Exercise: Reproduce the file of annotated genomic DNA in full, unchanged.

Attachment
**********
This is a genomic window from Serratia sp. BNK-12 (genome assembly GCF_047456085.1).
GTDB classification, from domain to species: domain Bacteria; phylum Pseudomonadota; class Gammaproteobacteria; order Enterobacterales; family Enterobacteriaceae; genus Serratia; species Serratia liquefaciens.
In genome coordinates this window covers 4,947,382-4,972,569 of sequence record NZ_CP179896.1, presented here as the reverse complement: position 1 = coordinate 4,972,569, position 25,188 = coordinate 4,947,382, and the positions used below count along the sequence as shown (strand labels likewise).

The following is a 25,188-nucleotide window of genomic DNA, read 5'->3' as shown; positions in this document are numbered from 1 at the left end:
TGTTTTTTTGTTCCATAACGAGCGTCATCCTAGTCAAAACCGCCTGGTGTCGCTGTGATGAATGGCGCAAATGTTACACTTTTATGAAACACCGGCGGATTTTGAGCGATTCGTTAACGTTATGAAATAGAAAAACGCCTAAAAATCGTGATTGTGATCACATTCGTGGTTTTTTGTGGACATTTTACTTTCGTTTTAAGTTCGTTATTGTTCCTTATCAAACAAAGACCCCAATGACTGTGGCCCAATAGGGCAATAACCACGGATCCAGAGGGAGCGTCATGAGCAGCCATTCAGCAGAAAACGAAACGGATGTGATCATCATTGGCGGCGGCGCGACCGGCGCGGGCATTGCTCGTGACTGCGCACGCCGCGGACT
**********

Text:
This is a genomic window from Serratia sp. BNK-12 (genome assembly GCF_047456085.1).
GTDB classification, from domain to species: domain Bacteria; phylum Pseudomonadota; class Gammaproteobacteria; order Enterobacterales; family Enterobacteriaceae; genus Serratia; species Serratia liquefaciens.
In genome coordinates this window covers 4,947,382-4,972,569 of sequence record NZ_CP179896.1, presented here as the reverse complement: position 1 = coordinate 4,972,569, position 25,188 = coordinate 4,947,382, and the positions used below count along the sequence as shown (strand labels likewise).

The following is a 25,188-nucleotide window of genomic DNA, read 5'->3' as shown; positions in this document are numbered from 1 at the left end:
TGTTTTTTTGTTCCATAACGAGCGTCATCCTAGTCAAAACCGCCTGGTGTCGCTGTGATGAATGGCGCAAATGTTACACTTTTATGAAACACCGGCGGATTTTGAGCGATTCGTTAACGTTATGAAATAGAAAAACGCCTAAAAATCGTGATTGTGATCACATTCGTGGTTTTTTGTGGACATTTTACTTTCGTTTTAAGTTCGTTATTGTTCCTTATCAAACAAAGACCCCAATGACTGTGGCCCAATAGGGCAATAACCACGGATCCAGAGGGAGCGTCATGAGCAGCCATTCAGCAGAAAACGAAACGGATGTGATCATCATTGGCGGCGGCGCGACCGGCGCGGGCATTGCTCGTGACTGCGCACGCCGCGGACT